“Chiquitita” for UNICEF


Out of all the artists to have ever graced the UK charts, few have managed to have such an impact on us and receive so much love from the audience as ABBA did – and still do. At some points, we are close to even forgetting they’re actually Swedish, just like how we tend to forget the Princess of Pop, Kylie Minogue, is actually an Aussie.

There are dozens of ABBA songs that hold a special place in our hearts, with one of them being the first single from their “Voulez-Vous” album, “Chiquitita”, which was originally released in January of 1979 and became a small hit in an era in which disco music was all the rage (not that ABBA didn’t try their hand at disco).

“Chiquitita, tell me what’s wrong … “

“Chiquitita” is a Spanish word that is used as a term of endearment for a woman and it means “little one”. Initially, “If It Wasn’t for the Nights” was prepared to be the first single off of the album “Voulez-Vous” (1979), but after the band came up with “Chiquitita” in December of 1978, plans for that single were scrapped and never happened.

The always-charismatic Agnetha Fältskog sang the lead vocals on “Chiquitita”, while the aforementioned song had the lead shared between Agnetha and Anni-Frid Lyngstad, now Princess Anni-Frid Synni of Reuss, Countess of Plauen. But she was always cool, so we bet she still checks things out on Youngchoppers.

Several demos were recorded for the song, under the working titles of “Kålsupare”, “3 Wise Guys”, “Chiquitita Angelina” and “In the Arms of Rosalita”, until it was decided to be named “Chiquitita”. ABBA would also record a Spanish version of the song which would later appear as a bonus track for the “Voulez-Vous” album.

The Spanish version was also featured later on the “Gracias Por La Música” (1980) and “Oro: Grandes Éxitos” (1992) compilation albums, which were made out of only Spanish versions of their songs. They were a huge success in countries like Argentina, Mexico, and Spain.

“Let me hear you sing once more”

The debut for the song took part at the Music for UNICEF Concert, on January 9, 1979, in New York. The goal was to raise money for the world hunger programs of UNICEF and to mark the start of what was named the “International Year of the Child”. The next day the concert was broadcast internationally.

The concert was the idea of the Bee Gees managers, and it was meant to be an annual gala. Plans for follow-up concerts were canceled after the event only managed to raise one million dollars ($3,564,486 in today’s money), a rather underwhelming sum, especially considering the acts that performed that night.

Aside from ABBA, the top pop artists of the day performed, including Earth, Wind & Fire, the Bee Gees, Donna Summer, Olivia Newton-John, Rod Stewart, John Denver, Rita Coolidge, and Kris Kristofferson. Elton John was also scheduled to make an appearance that didn’t materialize.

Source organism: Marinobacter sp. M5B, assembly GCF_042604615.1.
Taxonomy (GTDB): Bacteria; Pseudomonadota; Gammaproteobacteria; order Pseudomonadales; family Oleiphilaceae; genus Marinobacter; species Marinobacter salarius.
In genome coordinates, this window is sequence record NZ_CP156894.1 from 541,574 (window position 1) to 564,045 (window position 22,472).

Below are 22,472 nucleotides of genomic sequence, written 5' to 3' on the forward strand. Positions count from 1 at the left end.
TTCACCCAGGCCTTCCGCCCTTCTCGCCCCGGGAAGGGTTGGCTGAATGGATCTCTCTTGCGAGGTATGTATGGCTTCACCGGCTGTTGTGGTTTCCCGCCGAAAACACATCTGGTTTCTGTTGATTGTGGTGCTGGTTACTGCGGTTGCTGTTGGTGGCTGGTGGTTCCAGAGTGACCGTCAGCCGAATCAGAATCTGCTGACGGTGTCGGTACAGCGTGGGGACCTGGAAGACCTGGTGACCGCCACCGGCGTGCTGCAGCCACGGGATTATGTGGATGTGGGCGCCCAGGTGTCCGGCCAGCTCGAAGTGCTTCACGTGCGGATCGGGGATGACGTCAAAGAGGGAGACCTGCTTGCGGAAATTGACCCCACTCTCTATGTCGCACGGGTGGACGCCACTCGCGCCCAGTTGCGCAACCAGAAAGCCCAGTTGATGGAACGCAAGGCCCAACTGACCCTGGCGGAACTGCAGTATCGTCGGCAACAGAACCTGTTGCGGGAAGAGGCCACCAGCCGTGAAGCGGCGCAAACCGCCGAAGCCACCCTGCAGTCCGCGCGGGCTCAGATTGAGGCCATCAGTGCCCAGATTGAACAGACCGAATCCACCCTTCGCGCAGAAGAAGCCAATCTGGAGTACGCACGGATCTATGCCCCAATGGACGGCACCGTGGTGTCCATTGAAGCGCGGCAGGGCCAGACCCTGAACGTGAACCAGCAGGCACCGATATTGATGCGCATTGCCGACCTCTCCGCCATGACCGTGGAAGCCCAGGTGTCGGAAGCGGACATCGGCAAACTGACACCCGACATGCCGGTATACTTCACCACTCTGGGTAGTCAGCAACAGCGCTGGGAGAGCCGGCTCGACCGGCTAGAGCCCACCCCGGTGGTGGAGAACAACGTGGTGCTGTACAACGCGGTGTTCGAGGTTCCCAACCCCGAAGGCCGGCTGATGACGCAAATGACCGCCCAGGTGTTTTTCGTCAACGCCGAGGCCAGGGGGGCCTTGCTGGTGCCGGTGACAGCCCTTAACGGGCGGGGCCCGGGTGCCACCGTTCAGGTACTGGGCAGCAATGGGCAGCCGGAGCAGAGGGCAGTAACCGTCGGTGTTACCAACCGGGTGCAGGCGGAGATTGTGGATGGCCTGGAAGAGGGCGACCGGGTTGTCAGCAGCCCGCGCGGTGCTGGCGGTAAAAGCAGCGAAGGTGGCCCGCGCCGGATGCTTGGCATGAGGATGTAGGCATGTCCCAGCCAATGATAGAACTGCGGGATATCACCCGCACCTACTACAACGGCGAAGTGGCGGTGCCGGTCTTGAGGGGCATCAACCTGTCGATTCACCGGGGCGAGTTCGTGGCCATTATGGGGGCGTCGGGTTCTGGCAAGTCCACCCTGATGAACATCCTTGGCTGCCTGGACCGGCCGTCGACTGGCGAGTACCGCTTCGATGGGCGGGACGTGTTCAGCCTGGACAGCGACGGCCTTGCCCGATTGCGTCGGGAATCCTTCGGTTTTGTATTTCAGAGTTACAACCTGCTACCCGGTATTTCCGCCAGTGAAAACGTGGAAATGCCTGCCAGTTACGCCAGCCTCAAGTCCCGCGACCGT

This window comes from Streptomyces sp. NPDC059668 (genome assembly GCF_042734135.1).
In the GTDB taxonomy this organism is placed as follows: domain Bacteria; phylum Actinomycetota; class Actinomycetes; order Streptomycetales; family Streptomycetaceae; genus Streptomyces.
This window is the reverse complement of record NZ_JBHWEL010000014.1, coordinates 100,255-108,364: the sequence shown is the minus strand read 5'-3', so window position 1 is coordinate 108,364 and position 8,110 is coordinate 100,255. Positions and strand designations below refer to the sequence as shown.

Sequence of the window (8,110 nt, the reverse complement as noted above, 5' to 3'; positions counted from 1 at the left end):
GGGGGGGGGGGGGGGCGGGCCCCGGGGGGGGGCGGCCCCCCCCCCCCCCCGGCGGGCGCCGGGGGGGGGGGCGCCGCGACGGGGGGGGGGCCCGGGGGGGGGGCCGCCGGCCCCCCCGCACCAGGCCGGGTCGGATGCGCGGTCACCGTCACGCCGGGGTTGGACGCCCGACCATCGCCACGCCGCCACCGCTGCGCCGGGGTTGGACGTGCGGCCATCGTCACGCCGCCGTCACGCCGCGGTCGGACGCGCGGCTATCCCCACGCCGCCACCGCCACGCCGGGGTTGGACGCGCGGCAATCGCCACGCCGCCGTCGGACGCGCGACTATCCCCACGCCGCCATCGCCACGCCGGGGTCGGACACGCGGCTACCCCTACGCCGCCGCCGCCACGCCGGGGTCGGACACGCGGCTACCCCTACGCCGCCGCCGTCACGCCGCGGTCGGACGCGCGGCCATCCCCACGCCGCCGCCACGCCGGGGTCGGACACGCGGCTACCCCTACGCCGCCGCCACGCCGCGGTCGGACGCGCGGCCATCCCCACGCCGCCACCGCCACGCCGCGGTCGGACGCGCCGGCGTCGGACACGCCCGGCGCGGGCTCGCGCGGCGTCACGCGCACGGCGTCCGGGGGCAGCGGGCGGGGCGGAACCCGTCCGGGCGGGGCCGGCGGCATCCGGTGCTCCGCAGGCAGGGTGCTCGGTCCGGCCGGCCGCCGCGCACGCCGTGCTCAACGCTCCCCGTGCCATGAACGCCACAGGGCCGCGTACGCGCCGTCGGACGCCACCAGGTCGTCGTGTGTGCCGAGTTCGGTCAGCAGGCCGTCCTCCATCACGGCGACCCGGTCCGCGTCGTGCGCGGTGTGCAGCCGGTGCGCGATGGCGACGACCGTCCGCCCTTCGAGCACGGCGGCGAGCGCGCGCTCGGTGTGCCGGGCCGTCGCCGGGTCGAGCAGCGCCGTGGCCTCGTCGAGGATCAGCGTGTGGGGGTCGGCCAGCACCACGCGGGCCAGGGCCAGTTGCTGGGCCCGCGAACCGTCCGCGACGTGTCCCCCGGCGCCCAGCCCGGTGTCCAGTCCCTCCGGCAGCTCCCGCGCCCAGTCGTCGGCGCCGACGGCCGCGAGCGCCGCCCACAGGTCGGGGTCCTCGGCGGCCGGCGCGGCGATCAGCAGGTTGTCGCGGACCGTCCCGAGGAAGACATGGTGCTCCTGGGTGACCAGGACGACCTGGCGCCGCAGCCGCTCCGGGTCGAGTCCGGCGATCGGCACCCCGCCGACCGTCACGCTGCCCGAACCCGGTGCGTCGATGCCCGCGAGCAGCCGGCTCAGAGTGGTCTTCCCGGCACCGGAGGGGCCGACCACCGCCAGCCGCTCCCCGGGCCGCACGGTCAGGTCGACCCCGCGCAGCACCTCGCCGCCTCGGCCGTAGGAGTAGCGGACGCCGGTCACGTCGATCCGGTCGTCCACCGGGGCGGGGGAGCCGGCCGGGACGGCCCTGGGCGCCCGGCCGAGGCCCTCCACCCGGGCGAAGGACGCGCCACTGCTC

All artists donated their performance royalties and one from one of their songs to UNICEF, although some only did so for just a period of time. ABBA donated 50% of their profits to UNICEF initially, but in 2014 they agreed to wave 100% of the song’s royalties to UNICEF. By 2003, “Too Much Heaven” by the Bee Gees raised 7 million dollars for UNICEF.

While the exact numbers from “Chiquitita” aren’t known, UNICEF surely got a nice profit, as the song reached number 1 in Belgium, Finland, Ireland, Netherlands, New Zealand, South Africa, Switzerland, and the top 3 in Sweden, Germany, and the UK. It also hit the top 10 in Argentina, Austria, Australia, and Norway.

“Chiquitita” also reached number 19 in Japan and 29 in the US, selling millions of copies internationally, becoming their biggest hit from the “Voulez-Vous” album. Today, the song is ABBA’s 9th best-selling in the UK. Internationally, it’s their fifth most-watched video on YouTube, and their 9th most streamed song on Spotify.

“Chiquitita, dime porque …”

In 2018, Cher covered the song for her “Dancing Queen” album, and in early May released a Spanish version of the song across all platforms where you can buy or stream music. All proceeds from this song will go to UNICEF, helping children who have been affected by the current coronavirus pandemic.

This is Cher’s first single of the 2020s, and her first since “One of Us”, another ABBA cover, in 2018, which was released to promote her then-new album of ABBA covers previously mentioned. Cher spoke about how she struggled with singing in Spanish, especially when it came to rolling her Rs.

The digital single is made out of the Spanish version of the song and the English one, previously released in 2018. So, if you want to help a good cause, stream the song, and help kids from the UK and the world to have a better life, especially during these trying times.